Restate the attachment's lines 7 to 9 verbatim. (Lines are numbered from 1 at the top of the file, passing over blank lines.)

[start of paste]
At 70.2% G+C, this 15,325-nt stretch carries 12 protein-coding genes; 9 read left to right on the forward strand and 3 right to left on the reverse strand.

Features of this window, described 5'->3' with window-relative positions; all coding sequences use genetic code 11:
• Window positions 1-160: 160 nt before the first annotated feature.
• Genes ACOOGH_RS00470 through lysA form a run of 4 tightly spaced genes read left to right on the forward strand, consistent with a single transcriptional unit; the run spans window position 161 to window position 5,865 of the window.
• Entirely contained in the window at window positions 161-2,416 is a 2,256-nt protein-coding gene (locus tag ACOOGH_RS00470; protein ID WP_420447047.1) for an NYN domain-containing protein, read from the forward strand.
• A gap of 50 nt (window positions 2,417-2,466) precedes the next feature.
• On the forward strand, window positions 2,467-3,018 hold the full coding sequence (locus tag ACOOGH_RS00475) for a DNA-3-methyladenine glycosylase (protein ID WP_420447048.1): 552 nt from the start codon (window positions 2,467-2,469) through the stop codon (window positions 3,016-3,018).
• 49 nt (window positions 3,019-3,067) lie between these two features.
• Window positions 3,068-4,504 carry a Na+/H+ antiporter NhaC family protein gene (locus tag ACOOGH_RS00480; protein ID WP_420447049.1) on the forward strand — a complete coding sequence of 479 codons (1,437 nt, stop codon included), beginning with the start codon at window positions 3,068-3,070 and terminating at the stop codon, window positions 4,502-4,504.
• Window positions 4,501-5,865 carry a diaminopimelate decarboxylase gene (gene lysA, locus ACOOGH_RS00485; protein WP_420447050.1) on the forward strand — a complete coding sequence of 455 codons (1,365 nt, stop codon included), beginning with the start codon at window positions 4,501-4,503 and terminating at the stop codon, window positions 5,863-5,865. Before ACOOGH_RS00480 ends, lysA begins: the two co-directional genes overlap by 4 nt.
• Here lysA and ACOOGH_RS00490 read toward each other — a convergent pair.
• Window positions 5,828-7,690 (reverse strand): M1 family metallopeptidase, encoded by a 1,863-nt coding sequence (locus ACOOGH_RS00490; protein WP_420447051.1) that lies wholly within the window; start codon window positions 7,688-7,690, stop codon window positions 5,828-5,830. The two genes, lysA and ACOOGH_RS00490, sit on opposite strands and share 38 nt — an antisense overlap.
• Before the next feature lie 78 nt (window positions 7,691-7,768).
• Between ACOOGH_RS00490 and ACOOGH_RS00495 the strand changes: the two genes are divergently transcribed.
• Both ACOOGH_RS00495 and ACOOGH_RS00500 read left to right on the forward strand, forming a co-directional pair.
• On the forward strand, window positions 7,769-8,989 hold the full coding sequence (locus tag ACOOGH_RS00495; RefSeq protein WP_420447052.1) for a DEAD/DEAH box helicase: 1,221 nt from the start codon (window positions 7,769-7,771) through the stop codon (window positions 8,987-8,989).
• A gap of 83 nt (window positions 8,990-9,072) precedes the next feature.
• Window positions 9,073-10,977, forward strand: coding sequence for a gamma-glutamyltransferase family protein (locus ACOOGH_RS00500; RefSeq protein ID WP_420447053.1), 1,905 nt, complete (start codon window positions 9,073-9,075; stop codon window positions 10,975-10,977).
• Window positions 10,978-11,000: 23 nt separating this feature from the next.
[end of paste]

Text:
• On the forward strand, window positions 2,467-3,018 hold the full coding sequence (locus tag ACOOGH_RS00475) for a DNA-3-methyladenine glycosylase (protein ID WP_420447048.1): 552 nt from the start codon (window positions 2,467-2,469) through the stop codon (window positions 3,016-3,018).
• 49 nt (window positions 3,019-3,067) lie between these two features.
• Window positions 3,068-4,504 carry a Na+/H+ antiporter NhaC family protein gene (locus tag ACOOGH_RS00480; protein ID WP_420447049.1) on the forward strand — a complete coding sequence of 479 codons (1,437 nt, stop codon included), beginning with the start codon at window positions 3,068-3,070 and terminating at the stop codon, window positions 4,502-4,504.